The exciting world of yield curve shapes and how the “Recessionists” are getting it wrong
Before 2019, most people did not follow the Term Structure of Interest Rates (more commonly known as the yield curve). But now, people not only know about it, they are concerned it is predicting that the United States’ economy is heading into the R-word (recession). Many current (and inaccurate) descriptions of the shape of the yield curve are that it is inverted. Anything inverted sounds bad. It is true the last two times (2000 and 2007) the yield curve was inverted, the U.S. economy subsequently entered a recession. However, that is not the case in 2019 and the yield curve is not signaling the onset of a recession. The yield curve isn’t even inverted.
The key is to understand the difference between inverts, kinks, and humps (now it is getting exciting). The yield curve is a graphical depiction of different government Treasury bills/bonds that mature between three months and thirty years and their corresponding yields. The “normal” yield curve has its lowest yields on the left (3-month T-bills) and the highest yields on the far right (30-year Treasury bond). It can also be described as upward sloping. This makes complete sense because the longer somebody is willing to lend their money (say 30 years) the more they should be compensated.
For as long as the yield curve has been a thing, it was always defined in the same way (i.e. 3-month T-Bill to the 30-year Treasury bond). Before the recession in 2001 the 3-month T-Bill was yielding 5.91% and the 30-year Treasury bond was yielding 5.70% on April 9, 2000 (inverted). Before the great recession in 2008, the curve inverted multiple times between 2005 and 2007. For example on February 28, 2007 the 3-month T-bill was yielding 5.12% and the 30-year Treasury bond was yielding 4.67% (inverted). Currently, the 3-month T-bill is yielding 1.92% and the 30-year Treasury bond is yielding 2.24% (not inverted). In late August the yield curve briefly inverted for 5 days. Although it was technically an inversion, it was the weakest inversion ever by maxing out a two basis point inversion (1.969% versus 1.948% on 8/27/19).
So why are there ubiquitous predictions of a looming / impending / pending / imminent U.S. recession based on a 2 basis point inversion that lasted just five days? It is because there is a large contingent of people (political candidates, bond managers, media personalities, and individuals seeking fame for correctly predicting the next major market downturn) that are rooting for a recession that have decided to change the definition of the yield curve to support their narrative. The most common practice of “Recessionists” is to identify the yield curve as only extending out 10 years. They choose to only look at the bond yields with maturities less than 10 years (and in some cases less than 5 years). In this very limited re-characterization (it excludes 67% of the actual yield curve) the yield curve has been mostly inverted since early May. This datamining conveniently produces a “mini” yield curve with the greatest inversion. Currently, the 3 month T-bill is yield 1.88% and the 10 year Treasury note is yielding 1.76% (12 basis point inversion).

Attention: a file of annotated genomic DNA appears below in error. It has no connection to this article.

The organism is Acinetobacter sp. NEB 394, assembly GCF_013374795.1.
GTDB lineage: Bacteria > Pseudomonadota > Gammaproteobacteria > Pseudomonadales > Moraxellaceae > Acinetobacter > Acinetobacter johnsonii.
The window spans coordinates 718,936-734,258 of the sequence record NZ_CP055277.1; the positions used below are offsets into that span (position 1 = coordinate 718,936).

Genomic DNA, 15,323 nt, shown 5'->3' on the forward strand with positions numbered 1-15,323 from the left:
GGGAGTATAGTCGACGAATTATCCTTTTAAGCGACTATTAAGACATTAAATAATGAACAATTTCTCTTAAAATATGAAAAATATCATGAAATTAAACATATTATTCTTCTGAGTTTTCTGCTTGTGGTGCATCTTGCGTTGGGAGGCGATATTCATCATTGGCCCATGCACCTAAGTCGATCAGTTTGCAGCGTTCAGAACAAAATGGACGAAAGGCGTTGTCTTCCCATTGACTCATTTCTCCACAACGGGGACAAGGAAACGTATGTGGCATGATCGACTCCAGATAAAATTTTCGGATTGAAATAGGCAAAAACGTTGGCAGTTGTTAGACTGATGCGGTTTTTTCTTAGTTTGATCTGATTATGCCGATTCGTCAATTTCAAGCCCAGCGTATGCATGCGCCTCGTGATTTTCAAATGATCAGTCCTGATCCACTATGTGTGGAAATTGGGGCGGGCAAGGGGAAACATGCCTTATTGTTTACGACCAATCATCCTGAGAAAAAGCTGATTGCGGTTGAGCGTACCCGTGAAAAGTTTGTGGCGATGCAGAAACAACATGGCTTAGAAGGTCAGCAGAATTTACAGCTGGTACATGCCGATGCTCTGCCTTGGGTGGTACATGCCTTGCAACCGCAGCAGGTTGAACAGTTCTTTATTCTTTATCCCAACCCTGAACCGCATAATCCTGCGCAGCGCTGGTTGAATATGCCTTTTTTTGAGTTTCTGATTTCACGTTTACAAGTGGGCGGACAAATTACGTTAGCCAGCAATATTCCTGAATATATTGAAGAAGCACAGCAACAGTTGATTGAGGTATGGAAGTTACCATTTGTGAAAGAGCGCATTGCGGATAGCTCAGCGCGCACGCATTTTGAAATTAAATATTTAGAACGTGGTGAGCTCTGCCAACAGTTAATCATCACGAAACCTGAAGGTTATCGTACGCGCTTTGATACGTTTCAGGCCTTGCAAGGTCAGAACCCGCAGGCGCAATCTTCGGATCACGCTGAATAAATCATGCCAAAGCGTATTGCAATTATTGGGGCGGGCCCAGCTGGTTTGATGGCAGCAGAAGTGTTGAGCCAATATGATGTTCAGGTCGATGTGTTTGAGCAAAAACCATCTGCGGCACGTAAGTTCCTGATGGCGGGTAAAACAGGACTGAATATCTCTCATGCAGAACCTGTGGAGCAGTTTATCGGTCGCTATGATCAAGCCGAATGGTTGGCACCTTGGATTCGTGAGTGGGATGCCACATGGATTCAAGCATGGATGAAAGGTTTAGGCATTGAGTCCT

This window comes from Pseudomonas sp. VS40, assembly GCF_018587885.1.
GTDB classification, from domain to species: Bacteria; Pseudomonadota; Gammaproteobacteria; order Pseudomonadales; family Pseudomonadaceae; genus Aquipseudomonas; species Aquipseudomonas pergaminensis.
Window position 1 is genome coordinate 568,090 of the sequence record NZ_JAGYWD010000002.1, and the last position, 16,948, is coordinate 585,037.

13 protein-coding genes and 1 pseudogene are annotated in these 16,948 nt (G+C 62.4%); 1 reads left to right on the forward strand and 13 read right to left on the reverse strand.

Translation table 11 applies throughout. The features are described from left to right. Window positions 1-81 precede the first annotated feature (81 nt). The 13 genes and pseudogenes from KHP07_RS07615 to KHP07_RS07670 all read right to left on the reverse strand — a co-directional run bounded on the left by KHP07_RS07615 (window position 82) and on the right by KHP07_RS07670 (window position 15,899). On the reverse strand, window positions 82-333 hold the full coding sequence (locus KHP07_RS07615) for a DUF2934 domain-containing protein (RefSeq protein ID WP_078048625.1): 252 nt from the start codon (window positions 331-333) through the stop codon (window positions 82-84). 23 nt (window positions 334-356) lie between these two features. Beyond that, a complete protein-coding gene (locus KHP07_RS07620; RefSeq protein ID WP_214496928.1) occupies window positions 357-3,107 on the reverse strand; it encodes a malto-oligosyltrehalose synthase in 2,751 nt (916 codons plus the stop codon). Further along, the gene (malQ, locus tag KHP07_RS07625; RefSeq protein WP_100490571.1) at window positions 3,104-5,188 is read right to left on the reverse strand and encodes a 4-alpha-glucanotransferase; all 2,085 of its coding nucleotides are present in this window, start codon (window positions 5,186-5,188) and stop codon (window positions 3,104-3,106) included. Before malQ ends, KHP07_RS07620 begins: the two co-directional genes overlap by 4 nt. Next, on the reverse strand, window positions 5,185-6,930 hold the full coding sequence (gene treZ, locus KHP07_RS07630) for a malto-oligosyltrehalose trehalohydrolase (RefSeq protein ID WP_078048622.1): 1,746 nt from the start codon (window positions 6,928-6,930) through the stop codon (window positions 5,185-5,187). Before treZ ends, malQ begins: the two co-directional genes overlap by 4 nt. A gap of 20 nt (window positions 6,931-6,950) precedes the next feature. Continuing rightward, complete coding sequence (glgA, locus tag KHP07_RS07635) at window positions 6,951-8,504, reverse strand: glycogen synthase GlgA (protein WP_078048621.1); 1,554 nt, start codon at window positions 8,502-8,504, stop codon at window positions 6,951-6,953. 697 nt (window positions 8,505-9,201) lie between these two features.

A yield curve that has an inverted portion (like we have now) is not unusual and does not have the same predictability of a fully inverted yield curve. It is so common that we already have terms to describe it. The current yield can accurately be described as kinked. Kinks in the yield curve happen all the time as parts of the yield curve are affected by different factors. Other times the yield curve can be humped when interest rates in the middle are higher than short-term and long-term rates.
Don’t confuse a kink in the yield curve with an inversion of the yield curve. Short-term rates are determined by current economic conditions (strong) and long-term rates are determined by expectations of inflation (low). When viewed in that framework, being kinky is not a bad thing.